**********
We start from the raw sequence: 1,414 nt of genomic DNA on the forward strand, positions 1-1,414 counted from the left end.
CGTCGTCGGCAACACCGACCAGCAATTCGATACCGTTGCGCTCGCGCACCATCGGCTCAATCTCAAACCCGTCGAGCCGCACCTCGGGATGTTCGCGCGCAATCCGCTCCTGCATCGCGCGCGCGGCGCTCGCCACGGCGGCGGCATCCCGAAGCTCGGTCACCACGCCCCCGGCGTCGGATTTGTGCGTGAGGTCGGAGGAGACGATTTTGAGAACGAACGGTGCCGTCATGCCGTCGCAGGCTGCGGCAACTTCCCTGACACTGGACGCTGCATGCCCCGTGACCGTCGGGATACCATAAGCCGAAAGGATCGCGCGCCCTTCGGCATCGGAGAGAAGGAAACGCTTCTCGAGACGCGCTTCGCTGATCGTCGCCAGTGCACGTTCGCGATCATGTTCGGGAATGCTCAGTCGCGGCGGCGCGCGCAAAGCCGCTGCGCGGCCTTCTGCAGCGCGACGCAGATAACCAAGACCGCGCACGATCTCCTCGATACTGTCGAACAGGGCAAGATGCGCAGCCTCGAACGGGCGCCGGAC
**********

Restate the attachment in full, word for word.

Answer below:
We start from the raw sequence: 1,414 nt of genomic DNA on the forward strand, positions 1-1,414 counted from the left end.
CGTCGTCGGCAACACCGACCAGCAATTCGATACCGTTGCGCTCGCGCACCATCGGCTCAATCTCAAACCCGTCGAGCCGCACCTCGGGATGTTCGCGCGCAATCCGCTCCTGCATCGCGCGCGCGGCGCTCGCCACGGCGGCGGCATCCCGAAGCTCGGTCACCACGCCCCCGGCGTCGGATTTGTGCGTGAGGTCGGAGGAGACGATTTTGAGAACGAACGGTGCCGTCATGCCGTCGCAGGCTGCGGCAACTTCCCTGACACTGGACGCTGCATGCCCCGTGACCGTCGGGATACCATAAGCCGAAAGGATCGCGCGCCCTTCGGCATCGGAGAGAAGGAAACGCTTCTCGAGACGCGCTTCGCTGATCGTCGCCAGTGCACGTTCGCGATCATGTTCGGGAATGCTCAGTCGCGGCGGCGCGCGCAAAGCCGCTGCGCGGCCTTCTGCAGCGCGACGCAGATAACCAAGACCGCGCACGATCTCCTCGATACTGTCGAACAGGGCAAGATGCGCAGCCTCGAACGGGCGCCGGAC